Having a bauble in the Baltic – Christmas markets out east

By | Category: Travel destinations

Bergs Bazaar in Riga

It’s hard to beat the Baltic Christmas markets for location. Each capital has an old town to die for, blissfully free of concrete slabs from the Soviet era, and instead brimming over with graceful historic buildings dating back to medieval times, often with a pleasant dusting of pristine snow, adding to the festive atmosphere. Christmas markets have really taken off in this part of Europe, where the tradition is not as long-standing as e.g. in Germany or Scandinavia. By now each capital hosts several markets in different scenic settings, making them excellent pre-Christmas shopping-break options. Or, if you’re short of time before Christmas, there are plenty that carry on into the New Year.


Latvian capital Riga is home to three markets this Christmas season. The biggest and best known is the Old Town Christmas Fair, this year celebrating its 10-year anniversary. It takes over Dome Square in the heart of the old town from 1st December and stays open as late as 12th January. Expect a wide range of traditional Latvian handicrafts including knitwear and woodcraft, as well as plenty of tasty local nibbles, including smoked meats, honeys and much more. This is also the place to learn more about Latvian cultural pursuits – there will be creative workshops, traditional music and Christmas cooking going on in addition to the multiple shopping opportunities.

the Dome Square in Riga

A particular hit with a younger audience, the market in Līvu Square is the place to visit Santa Claus and his elves, enjoy a Christmas carol sing-along, receive presents from the breaded man himself or try some Christmas crafts and games. Finally the Esplanāde Christmas Fair, held in a part of the old town where festivities and gatherings have been taking place for centuries, offers a chance to get into the Christmas spirit at a gentler pace with fewer crowds. Both markets run right through to 12th January.


Town Hall, Vilnius © Vilnius Tourism

Further south, in Lithuanian capital Vilnius, there are numerous Christmassy events and activities to choose from. You can catch the Christmas train, driven by Santa’s elves (they must have been all out of reindeer), through the old town from Town Hall Square to main shopping street Gedimino Avenue, throughout December and right up until 7th January. Imposing Cathedral Square gets turned into a Christmas Town 5th – 29th December and this is the place to find the best of handicrafts including glassware and decorative jewellery. If you get peckish there are Lithuanian seasonal delicacies, such as “Christmas Eve biscuits” to sample. Festive walking tours also leave from Cathedral Square, 28th December to 5th January. The two-hour tours, given in English or Russian, take in some of the best sights in Vilnius.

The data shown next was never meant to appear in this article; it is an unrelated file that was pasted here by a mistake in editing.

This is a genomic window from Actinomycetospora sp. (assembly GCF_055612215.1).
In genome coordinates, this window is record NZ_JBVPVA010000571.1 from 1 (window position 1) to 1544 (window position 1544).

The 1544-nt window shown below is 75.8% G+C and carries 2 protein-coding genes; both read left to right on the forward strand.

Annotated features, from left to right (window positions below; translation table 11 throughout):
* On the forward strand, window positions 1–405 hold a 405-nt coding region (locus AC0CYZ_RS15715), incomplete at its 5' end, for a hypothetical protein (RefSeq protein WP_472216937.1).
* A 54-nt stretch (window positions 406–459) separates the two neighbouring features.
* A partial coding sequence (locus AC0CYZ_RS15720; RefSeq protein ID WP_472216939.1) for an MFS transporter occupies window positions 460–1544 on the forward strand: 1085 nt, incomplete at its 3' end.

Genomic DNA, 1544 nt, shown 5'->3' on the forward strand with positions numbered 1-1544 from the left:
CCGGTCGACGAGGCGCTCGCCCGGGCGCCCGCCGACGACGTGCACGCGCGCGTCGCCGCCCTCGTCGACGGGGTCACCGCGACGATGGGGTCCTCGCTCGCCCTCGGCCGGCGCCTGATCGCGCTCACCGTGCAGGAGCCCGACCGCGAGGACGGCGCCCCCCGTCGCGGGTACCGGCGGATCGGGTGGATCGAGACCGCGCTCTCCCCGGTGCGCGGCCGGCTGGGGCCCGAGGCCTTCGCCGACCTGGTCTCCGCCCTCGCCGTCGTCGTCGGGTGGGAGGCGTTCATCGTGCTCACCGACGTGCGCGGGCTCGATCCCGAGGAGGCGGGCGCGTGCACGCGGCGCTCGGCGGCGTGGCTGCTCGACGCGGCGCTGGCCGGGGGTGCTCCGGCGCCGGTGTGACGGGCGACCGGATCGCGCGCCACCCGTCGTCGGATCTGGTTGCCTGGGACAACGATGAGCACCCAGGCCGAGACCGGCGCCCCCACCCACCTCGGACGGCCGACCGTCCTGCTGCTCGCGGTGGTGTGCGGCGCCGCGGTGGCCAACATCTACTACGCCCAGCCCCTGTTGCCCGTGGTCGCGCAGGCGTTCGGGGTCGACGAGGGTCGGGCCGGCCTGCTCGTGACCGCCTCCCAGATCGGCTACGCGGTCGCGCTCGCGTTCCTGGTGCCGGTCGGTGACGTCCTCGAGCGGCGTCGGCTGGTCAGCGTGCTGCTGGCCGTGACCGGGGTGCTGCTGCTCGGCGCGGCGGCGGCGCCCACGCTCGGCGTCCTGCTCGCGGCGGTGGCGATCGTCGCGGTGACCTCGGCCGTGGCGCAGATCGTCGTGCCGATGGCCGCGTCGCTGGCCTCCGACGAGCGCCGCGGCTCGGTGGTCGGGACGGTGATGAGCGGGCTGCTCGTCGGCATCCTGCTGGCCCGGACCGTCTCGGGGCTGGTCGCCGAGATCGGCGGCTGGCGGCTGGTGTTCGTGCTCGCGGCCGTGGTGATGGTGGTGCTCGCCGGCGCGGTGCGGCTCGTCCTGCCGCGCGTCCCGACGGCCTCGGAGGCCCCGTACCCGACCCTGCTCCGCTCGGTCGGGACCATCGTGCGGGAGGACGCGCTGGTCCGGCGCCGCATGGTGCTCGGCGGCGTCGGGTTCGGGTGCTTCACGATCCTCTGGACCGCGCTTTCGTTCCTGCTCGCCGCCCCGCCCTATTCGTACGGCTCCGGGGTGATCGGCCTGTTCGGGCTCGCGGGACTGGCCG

Tallinn © Allan Alajaan

Up north in Estonia, Tallinn is perhaps the most established destination for UK visitors and also the capital with the best known Christmas markets. This year the city has three different markets, each in a beautiful location, such as the old town or on the Baltic seafront. As well as the market favourites, Tallinn has plenty of additional Christmas cheer in store with many events taking place this winter throughout the city. The main market, in Town Hall Square in the old town, has been in full swing since 22nd November and commerce carries on until 8th January, making it the longest-running in the Baltic countries. Town Hall Square’s picturesque setting further adds to the medieval feel of the market and chances of snow are good throughout the festive season. Most of the quaint, wooden stalls surrounding the large mid-square Christmas tree sell traditional Estonian handicrafts and Christmas food – the German influence is more noticeable here, you can sample sauerkraut and generous helpings of pork. Of course there’s also a chance to meet Santa, who does get around this time of year.


Tallinn © Toomas-Volmer

Two open-air museums, Viimsi and Rocca al Mare, are hosting markets, the former on Saturdays, right up until 12th January and the latter for a long weekend, 13th-15th December. Both markets promise to offer a more traditional, old-fashioned take on Christmas, with Rocca al Mare in particular, emphasising past traditions, old yuletide songs and Estonian history. If you’re all shopped-out, but fancy checking out other interesting events, Christmas jazz takes place in a variety of venues until 13th December, while Gingerbread Mania, a creative fair of gingerbread biscuit design carries on until 8th January. Harju ice-rink, also in the old town, is open daily between 10am and 10pm and if you’re feeling really energetic, why not learn to cross-country ski with an English-speaking ski instructor in Tallinn’s Pirita district. No previous experience is necessary and the 3-hour session includes all equipment, transportation and a hot drink to keep the cold at bay.


Shopping done, activities tried and medieval atmosphere absorbed, the time has come to get into a Christmas spirit of a different kind – check out the cosy old town bars in any of the three capital cities, to sample local beers, vodkas or fruit liqueurs, all part of the multicultural Baltic Christmas experience.

Images of Riga © www.LiveRiga.com

First UK Rights

If you enjoyed this post, please consider subscribing to the RSS feed to have future articles delivered to your feed reader.
Tags: , , ,